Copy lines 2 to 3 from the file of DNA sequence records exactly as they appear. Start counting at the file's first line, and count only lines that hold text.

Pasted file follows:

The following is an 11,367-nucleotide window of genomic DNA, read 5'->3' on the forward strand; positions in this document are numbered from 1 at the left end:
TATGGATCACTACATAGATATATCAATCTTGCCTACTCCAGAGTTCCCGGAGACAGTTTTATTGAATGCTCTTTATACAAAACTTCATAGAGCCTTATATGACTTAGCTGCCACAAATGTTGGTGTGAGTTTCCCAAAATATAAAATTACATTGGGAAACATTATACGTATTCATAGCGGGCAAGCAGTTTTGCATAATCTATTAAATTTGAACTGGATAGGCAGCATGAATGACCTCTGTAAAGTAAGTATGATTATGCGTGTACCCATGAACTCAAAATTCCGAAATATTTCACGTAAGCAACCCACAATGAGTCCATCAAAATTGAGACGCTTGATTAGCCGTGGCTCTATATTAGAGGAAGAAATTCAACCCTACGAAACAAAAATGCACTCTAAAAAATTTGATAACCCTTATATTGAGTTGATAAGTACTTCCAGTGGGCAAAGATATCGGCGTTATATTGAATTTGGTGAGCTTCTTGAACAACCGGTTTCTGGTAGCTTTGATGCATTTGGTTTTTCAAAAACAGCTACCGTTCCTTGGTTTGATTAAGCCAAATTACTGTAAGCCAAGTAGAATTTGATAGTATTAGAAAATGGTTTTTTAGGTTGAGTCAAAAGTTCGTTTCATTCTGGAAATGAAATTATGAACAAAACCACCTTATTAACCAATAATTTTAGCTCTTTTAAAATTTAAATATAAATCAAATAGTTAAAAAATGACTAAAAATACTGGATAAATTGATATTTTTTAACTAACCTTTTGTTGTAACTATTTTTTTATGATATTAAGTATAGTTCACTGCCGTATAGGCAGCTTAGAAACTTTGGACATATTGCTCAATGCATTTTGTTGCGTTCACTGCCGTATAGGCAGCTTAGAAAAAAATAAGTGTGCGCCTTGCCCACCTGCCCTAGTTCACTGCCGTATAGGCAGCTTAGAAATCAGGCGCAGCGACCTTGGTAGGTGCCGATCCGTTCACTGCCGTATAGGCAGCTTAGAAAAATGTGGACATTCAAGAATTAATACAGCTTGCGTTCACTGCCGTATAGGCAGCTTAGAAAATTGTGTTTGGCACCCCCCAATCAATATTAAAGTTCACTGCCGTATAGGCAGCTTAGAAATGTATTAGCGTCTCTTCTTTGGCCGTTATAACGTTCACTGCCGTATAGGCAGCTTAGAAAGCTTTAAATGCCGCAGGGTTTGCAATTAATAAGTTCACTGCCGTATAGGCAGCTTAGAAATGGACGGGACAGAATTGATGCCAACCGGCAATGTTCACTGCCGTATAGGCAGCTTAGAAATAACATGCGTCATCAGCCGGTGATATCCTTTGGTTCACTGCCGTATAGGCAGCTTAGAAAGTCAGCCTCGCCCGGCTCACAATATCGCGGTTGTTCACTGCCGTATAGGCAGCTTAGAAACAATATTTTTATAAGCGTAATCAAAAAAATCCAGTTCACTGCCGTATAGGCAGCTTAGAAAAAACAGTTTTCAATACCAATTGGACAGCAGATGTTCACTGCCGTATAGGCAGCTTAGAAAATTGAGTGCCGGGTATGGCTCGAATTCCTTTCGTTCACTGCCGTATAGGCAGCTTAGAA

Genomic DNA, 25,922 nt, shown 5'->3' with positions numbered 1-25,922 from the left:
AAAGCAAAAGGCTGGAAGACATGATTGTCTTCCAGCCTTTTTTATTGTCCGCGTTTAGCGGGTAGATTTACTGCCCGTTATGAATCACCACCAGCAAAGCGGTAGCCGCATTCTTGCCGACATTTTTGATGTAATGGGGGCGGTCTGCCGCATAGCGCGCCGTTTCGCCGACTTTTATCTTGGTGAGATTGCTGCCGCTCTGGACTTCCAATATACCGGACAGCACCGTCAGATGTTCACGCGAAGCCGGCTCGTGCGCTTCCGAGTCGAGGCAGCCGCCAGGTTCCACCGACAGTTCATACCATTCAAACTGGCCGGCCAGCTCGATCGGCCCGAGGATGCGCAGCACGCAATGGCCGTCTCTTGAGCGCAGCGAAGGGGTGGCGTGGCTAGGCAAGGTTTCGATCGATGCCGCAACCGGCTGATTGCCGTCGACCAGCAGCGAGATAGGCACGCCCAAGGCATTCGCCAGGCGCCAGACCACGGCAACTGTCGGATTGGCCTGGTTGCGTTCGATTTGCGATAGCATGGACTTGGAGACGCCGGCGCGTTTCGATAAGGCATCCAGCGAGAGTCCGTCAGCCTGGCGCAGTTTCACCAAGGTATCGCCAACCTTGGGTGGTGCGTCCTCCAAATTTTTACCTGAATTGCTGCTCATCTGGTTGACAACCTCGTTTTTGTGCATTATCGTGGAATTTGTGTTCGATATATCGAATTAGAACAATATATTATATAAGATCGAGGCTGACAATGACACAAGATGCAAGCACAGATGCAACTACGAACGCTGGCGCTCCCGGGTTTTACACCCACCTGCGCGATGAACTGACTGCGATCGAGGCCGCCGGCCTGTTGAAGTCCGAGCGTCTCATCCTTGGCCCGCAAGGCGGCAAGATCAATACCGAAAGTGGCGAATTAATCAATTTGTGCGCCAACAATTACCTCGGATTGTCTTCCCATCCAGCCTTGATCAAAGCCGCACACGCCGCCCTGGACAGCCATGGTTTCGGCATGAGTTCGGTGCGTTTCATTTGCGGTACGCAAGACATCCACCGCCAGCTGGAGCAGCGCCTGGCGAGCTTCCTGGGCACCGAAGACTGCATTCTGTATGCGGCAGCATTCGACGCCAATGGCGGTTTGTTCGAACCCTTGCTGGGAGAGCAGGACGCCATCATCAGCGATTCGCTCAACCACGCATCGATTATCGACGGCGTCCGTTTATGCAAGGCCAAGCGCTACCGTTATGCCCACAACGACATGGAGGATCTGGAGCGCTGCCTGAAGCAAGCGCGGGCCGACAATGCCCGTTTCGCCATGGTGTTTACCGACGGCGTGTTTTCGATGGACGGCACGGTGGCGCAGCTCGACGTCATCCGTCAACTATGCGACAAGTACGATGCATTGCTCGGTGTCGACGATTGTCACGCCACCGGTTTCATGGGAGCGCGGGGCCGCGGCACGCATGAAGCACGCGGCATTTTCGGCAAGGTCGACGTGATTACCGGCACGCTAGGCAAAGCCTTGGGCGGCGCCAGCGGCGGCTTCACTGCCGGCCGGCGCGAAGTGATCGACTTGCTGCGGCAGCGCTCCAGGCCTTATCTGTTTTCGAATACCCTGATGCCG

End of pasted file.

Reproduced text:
TATGGATCACTACATAGATATATCAATCTTGCCTACTCCAGAGTTCCCGGAGACAGTTTTATTGAATGCTCTTTATACAAAACTTCATAGAGCCTTATATGACTTAGCTGCCACAAATGTTGGTGTGAGTTTCCCAAAATATAAAATTACATTGGGAAACATTATACGTATTCATAGCGGGCAAGCAGTTTTGCATAATCTATTAAATTTGAACTGGATAGGCAGCATGAATGACCTCTGTAAAGTAAGTATGATTATGCGTGTACCCATGAACTCAAAATTCCGAAATATTTCACGTAAGCAACCCACAATGAGTCCATCAAAATTGAGACGCTTGATTAGCCGTGGCTCTATATTAGAGGAAGAAATTCAACCCTACGAAACAAAAATGCACTCTAAAAAATTTGATAACCCTTATATTGAGTTGATAAGTACTTCCAGTGGGCAAAGATATCGGCGTTATATTGAATTTGGTGAGCTTCTTGAACAACCGGTTTCTGGTAGCTTTGATGCATTTGGTTTTTCAAAAACAGCTACCGTTCCTTGGTTTGATTAAGCCAAATTACTGTAAGCCAAGTAGAATTTGATAGTATTAGAAAATGGTTTTTTAGGTTGAGTCAAAAGTTCGTTTCATTCTGGAAATGAAATTATGAACAAAACCACCTTATTAACCAATAATTTTAGCTCTTTTAAAATTTAAATATAAATCAAATAGTTAAAAAATGACTAAAAATACTGGATAAATTGATATTTTTTAACTAACCTTTTGTTGTAACTATTTTTTTATGATATTAAGTATAGTTCACTGCCGTATAGGCAGCTTAGAAACTTTGGACATATTGCTCAATGCATTTTGTTGCGTTCACTGCCGTATAGGCAGCTTAGAAAAAAATAAGTGTGCGCCTTGCCCACCTGCCCTAGTTCACTGCCGTATAGGCAGCTTAGAAATCAGGCGCAGCGACCTTGGTAGGTGCCGATCCGTTCACTGCCGTATAGGCAGCTTAGAAAAATGTGGACATTCAAGAATTAATACAGCTTGCGTTCACTGCCGTATAGGCAGCTTAGAAAATTGTGTTTGGCACCCCCCAATCAATATTAAAGTTCACTGCCGTATAGGCAGCTTAGAAATGTATTAGCGTCTCTTCTTTGGCCGTTATAACGTTCACTGCCGTATAGGCAGCTTAGAAAGCTTTAAATGCCGCAGGGTTTGCAATTAATAAGTTCACTGCCGTATAGGCAGCTTAGAAATGGACGGGACAGAATTGATGCCAACCGGCAATGTTCACTGCCGTATAGGCAGCTTAGAAATAACATGCGTCATCAGCCGGTGATATCCTTTGGTTCACTGCCGTATAGGCAGCTTAGAAAGTCAGCCTCGCCCGGCTCACAATATCGCGGTTGTTCACTGCCGTATAGGCAGCTTAGAAACAATATTTTTATAAGCGTAATCAAAAAAATCCAGTTCACTGCCGTATAGGCAGCTTAGAAAAAACAGTTTTCAATACCAATTGGACAGCAGATGTTCACTGCCGTATAGGCAGCTTAGAAAATTGAGTGCCGGGTATGGCTCGAATTCCTTTCGTTCACTGCCGTATAGGCAGCTTAGAA

Genomic DNA, 25,922 nt, shown 5'->3' with positions numbered 1-25,922 from the left: